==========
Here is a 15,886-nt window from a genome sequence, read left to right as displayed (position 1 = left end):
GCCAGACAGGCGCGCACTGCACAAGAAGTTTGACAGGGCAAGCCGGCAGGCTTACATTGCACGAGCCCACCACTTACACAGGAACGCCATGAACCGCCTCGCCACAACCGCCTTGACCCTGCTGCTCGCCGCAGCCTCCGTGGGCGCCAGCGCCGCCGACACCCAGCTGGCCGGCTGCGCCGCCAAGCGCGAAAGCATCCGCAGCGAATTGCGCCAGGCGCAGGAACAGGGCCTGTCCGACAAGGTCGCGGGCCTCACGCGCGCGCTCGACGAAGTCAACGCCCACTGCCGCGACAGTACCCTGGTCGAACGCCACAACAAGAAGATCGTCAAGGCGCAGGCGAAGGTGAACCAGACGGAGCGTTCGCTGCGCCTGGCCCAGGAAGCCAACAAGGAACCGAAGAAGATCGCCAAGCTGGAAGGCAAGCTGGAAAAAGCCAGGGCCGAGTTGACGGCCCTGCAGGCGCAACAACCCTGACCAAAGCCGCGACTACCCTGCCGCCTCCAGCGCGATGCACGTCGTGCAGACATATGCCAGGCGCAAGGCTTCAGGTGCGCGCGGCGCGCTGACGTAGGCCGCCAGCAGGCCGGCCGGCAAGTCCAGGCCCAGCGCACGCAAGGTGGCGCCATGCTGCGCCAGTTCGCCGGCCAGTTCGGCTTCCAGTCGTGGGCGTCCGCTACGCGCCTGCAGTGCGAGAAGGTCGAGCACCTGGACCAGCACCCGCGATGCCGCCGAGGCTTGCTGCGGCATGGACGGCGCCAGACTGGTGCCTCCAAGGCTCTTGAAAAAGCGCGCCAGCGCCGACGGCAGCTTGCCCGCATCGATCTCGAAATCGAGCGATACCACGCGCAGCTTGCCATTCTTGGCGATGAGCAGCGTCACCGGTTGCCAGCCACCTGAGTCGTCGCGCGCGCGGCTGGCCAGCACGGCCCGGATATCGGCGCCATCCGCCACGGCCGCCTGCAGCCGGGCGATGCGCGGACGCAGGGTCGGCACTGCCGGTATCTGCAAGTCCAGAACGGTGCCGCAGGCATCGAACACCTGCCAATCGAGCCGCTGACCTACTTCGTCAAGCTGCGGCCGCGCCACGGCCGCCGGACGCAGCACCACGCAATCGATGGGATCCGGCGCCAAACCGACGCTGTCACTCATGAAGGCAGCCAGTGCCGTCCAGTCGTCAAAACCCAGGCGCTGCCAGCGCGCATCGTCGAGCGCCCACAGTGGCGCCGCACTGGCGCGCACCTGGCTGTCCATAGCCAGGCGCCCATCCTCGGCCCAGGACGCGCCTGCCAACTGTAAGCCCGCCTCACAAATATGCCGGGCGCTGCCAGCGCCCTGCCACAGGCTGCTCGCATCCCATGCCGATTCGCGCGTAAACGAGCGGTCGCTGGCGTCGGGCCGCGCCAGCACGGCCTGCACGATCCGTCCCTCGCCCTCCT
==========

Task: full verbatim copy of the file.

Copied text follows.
Here is a 15,886-nt window from a genome sequence, read left to right as displayed (position 1 = left end):
GCCAGACAGGCGCGCACTGCACAAGAAGTTTGACAGGGCAAGCCGGCAGGCTTACATTGCACGAGCCCACCACTTACACAGGAACGCCATGAACCGCCTCGCCACAACCGCCTTGACCCTGCTGCTCGCCGCAGCCTCCGTGGGCGCCAGCGCCGCCGACACCCAGCTGGCCGGCTGCGCCGCCAAGCGCGAAAGCATCCGCAGCGAATTGCGCCAGGCGCAGGAACAGGGCCTGTCCGACAAGGTCGCGGGCCTCACGCGCGCGCTCGACGAAGTCAACGCCCACTGCCGCGACAGTACCCTGGTCGAACGCCACAACAAGAAGATCGTCAAGGCGCAGGCGAAGGTGAACCAGACGGAGCGTTCGCTGCGCCTGGCCCAGGAAGCCAACAAGGAACCGAAGAAGATCGCCAAGCTGGAAGGCAAGCTGGAAAAAGCCAGGGCCGAGTTGACGGCCCTGCAGGCGCAACAACCCTGACCAAAGCCGCGACTACCCTGCCGCCTCCAGCGCGATGCACGTCGTGCAGACATATGCCAGGCGCAAGGCTTCAGGTGCGCGCGGCGCGCTGACGTAGGCCGCCAGCAGGCCGGCCGGCAAGTCCAGGCCCAGCGCACGCAAGGTGGCGCCATGCTGCGCCAGTTCGCCGGCCAGTTCGGCTTCCAGTCGTGGGCGTCCGCTACGCGCCTGCAGTGCGAGAAGGTCGAGCACCTGGACCAGCACCCGCGATGCCGCCGAGGCTTGCTGCGGCATGGACGGCGCCAGACTGGTGCCTCCAAGGCTCTTGAAAAAGCGCGCCAGCGCCGACGGCAGCTTGCCCGCATCGATCTCGAAATCGAGCGATACCACGCGCAGCTTGCCATTCTTGGCGATGAGCAGCGTCACCGGTTGCCAGCCACCTGAGTCGTCGCGCGCGCGGCTGGCCAGCACGGCCCGGATATCGGCGCCATCCGCCACGGCCGCCTGCAGCCGGGCGATGCGCGGACGCAGGGTCGGCACTGCCGGTATCTGCAAGTCCAGAACGGTGCCGCAGGCATCGAACACCTGCCAATCGAGCCGCTGACCTACTTCGTCAAGCTGCGGCCGCGCCACGGCCGCCGGACGCAGCACCACGCAATCGATGGGATCCGGCGCCAAACCGACGCTGTCACTCATGAAGGCAGCCAGTGCCGTCCAGTCGTCAAAACCCAGGCGCTGCCAGCGCGCATCGTCGAGCGCCCACAGTGGCGCCGCACTGGCGCGCACCTGGCTGTCCATAGCCAGGCGCCCATCCTCGGCCCAGGACGCGCCTGCCAACTGTAAGCCCGCCTCACAAATATGCCGGGCGCTGCCAGCGCCCTGCCACAGGCTGCTCGCATCCCATGCCGATTCGCGCGTAAACGAGCGGTCGCTGGCGTCGGGCCGCGCCAGCACGGCCTGCACGATCCGTCCCTCGCCCTCCT